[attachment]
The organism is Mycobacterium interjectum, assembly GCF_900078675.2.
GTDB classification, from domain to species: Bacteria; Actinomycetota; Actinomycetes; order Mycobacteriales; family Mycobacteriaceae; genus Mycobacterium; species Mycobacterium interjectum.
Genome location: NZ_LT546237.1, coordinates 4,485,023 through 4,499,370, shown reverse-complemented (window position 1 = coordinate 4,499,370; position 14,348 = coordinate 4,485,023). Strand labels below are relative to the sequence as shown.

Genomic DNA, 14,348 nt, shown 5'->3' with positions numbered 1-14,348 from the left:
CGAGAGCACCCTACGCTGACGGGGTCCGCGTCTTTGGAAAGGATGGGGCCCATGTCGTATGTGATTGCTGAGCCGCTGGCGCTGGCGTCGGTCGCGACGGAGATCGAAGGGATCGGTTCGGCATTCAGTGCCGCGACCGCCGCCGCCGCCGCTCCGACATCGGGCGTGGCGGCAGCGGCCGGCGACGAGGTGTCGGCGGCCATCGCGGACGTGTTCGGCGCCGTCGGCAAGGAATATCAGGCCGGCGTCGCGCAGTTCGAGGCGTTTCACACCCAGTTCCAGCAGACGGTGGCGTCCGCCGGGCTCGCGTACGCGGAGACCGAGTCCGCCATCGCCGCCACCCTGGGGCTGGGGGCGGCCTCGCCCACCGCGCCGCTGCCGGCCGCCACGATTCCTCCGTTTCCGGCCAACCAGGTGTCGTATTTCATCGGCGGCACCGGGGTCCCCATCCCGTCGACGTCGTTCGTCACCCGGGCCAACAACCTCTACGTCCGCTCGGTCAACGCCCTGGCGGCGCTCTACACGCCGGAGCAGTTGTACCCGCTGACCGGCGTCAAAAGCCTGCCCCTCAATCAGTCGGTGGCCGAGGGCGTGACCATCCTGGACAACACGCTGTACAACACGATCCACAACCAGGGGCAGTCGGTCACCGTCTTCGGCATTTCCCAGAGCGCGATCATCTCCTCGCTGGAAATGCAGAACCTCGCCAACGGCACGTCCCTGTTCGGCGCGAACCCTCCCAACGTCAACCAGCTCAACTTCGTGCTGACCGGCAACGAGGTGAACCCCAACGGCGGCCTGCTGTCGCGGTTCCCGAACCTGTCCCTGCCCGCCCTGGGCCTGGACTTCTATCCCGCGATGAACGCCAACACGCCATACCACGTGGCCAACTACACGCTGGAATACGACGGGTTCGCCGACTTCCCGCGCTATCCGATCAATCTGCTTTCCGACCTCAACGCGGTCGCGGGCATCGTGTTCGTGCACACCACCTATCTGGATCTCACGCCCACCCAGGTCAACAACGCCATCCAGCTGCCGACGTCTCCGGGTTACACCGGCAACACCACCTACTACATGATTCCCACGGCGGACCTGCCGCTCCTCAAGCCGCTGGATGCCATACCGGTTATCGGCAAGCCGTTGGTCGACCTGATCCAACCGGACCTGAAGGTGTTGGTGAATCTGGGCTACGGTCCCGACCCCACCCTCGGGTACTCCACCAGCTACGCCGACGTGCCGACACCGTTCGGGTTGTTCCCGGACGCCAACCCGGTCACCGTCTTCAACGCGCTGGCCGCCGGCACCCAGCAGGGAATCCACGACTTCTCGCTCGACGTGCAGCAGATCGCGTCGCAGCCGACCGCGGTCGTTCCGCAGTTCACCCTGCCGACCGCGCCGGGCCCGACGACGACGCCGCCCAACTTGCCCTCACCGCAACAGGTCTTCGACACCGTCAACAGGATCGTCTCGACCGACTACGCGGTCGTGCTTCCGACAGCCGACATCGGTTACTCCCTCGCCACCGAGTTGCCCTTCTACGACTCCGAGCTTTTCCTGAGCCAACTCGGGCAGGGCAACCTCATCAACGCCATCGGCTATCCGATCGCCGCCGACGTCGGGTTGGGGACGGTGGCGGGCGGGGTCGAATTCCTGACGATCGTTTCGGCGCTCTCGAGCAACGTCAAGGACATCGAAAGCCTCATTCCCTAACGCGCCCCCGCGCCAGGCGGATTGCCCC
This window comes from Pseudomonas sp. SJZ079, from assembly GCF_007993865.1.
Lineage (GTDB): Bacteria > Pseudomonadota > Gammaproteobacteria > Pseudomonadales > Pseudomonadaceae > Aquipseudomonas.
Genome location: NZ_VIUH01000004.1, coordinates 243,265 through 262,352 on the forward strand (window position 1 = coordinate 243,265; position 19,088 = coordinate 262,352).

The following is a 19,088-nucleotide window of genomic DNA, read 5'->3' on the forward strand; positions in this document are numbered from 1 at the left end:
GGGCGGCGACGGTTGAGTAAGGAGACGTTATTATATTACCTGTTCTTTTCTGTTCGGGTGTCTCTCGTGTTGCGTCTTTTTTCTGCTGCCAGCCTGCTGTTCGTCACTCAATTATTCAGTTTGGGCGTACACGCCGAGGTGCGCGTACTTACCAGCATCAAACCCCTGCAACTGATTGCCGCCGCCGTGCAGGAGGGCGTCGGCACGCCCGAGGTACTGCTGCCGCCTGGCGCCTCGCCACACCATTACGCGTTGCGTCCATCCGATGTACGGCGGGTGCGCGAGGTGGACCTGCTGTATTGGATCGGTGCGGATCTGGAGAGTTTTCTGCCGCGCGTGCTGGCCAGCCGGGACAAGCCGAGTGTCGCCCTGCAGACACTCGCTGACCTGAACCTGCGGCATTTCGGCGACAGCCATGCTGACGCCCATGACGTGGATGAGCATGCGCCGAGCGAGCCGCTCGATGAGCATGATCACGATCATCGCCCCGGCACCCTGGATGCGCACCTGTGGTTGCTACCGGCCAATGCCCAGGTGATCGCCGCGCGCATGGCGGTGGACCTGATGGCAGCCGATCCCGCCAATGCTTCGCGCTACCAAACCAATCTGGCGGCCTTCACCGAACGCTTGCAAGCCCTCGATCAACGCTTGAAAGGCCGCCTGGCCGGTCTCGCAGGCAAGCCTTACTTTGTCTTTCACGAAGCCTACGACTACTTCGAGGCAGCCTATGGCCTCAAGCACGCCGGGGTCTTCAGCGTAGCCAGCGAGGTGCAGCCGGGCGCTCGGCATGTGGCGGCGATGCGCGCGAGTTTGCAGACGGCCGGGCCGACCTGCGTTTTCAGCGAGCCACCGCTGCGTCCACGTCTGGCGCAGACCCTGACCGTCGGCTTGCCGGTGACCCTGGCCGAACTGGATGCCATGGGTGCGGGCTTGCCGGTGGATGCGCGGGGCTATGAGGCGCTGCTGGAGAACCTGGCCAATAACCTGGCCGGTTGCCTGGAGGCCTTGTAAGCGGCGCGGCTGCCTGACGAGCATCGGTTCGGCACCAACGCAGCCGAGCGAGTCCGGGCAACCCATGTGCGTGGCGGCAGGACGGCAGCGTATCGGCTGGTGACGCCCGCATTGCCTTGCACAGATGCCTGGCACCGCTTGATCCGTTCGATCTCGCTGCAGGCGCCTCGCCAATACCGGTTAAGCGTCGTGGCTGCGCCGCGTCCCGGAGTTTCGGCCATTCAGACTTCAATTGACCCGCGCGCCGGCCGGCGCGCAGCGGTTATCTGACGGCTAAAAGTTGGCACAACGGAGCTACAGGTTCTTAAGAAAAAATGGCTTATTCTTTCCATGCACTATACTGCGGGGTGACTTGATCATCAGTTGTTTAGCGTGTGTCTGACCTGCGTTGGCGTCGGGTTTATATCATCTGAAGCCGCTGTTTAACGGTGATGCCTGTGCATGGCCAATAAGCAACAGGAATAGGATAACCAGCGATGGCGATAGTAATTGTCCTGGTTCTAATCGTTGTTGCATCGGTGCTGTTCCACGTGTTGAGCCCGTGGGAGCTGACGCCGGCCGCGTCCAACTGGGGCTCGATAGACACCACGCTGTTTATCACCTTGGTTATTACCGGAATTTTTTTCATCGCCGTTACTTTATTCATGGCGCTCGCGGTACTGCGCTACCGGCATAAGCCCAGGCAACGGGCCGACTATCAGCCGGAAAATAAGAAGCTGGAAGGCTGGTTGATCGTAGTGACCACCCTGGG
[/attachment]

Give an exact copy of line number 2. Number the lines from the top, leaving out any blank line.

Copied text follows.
GTDB classification, from domain to species: Bacteria; Actinomycetota; Actinomycetes; order Mycobacteriales; family Mycobacteriaceae; genus Mycobacterium; species Mycobacterium interjectum.